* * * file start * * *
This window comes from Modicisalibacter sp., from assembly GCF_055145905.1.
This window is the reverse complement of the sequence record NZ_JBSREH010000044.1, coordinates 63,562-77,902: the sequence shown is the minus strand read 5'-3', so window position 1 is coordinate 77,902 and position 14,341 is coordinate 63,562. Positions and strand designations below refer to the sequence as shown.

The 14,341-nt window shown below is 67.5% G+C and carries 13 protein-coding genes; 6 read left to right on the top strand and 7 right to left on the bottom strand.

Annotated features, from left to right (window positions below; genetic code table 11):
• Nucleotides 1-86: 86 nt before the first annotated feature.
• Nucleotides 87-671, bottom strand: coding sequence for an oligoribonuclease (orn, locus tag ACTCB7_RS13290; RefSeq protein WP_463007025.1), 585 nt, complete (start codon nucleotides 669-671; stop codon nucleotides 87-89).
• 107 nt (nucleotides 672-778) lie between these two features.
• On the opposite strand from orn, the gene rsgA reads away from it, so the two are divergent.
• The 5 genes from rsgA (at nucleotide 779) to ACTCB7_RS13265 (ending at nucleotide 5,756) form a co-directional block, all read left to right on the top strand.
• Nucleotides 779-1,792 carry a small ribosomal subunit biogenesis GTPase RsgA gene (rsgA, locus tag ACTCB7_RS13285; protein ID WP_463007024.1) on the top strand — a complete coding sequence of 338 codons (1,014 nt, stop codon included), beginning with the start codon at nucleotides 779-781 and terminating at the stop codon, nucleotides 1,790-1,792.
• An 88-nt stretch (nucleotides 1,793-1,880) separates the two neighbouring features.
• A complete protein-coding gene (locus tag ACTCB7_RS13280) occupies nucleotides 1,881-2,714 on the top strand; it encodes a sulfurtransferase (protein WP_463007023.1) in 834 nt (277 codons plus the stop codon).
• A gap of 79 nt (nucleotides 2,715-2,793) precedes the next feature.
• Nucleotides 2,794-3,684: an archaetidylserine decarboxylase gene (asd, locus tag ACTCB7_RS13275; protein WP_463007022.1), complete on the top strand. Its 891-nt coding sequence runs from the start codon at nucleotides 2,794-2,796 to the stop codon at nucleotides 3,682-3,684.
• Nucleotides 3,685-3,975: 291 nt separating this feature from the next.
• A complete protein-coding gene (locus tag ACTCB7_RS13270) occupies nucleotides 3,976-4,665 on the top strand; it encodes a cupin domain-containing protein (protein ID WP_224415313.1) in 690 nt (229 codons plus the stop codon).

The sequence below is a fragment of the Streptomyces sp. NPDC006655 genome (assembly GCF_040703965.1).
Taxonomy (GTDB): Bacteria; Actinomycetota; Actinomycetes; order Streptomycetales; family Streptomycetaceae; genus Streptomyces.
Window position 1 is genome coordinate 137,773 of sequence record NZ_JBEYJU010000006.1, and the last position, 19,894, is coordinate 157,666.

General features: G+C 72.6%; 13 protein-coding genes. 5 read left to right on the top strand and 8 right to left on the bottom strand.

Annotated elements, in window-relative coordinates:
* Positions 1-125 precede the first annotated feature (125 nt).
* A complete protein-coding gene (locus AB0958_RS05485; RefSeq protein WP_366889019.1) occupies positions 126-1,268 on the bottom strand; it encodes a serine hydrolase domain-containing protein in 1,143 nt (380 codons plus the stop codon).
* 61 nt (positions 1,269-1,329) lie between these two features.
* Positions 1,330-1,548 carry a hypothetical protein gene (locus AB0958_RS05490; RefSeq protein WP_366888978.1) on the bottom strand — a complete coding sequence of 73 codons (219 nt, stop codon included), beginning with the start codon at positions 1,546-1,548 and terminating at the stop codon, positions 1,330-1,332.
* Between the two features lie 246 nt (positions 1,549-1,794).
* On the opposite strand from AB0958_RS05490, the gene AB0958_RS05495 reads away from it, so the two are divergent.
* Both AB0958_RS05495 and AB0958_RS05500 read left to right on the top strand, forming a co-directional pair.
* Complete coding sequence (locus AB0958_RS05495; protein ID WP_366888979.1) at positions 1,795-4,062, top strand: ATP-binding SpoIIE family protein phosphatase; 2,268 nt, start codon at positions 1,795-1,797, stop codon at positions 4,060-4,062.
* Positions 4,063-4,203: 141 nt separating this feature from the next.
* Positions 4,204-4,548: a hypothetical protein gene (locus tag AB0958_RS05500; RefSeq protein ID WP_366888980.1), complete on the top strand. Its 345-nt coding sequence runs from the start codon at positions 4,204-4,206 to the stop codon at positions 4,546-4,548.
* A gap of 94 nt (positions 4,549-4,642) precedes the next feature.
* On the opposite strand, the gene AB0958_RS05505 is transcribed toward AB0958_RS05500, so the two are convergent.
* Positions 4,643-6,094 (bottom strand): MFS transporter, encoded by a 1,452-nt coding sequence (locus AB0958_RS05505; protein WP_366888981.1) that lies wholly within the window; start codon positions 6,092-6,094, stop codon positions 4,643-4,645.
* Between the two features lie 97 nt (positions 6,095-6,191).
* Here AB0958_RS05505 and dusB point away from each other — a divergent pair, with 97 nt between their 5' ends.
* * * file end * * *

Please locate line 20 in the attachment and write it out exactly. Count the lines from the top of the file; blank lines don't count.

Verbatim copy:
General features: G+C 72.6%; 13 protein-coding genes. 5 read left to right on the top strand and 8 right to left on the bottom strand.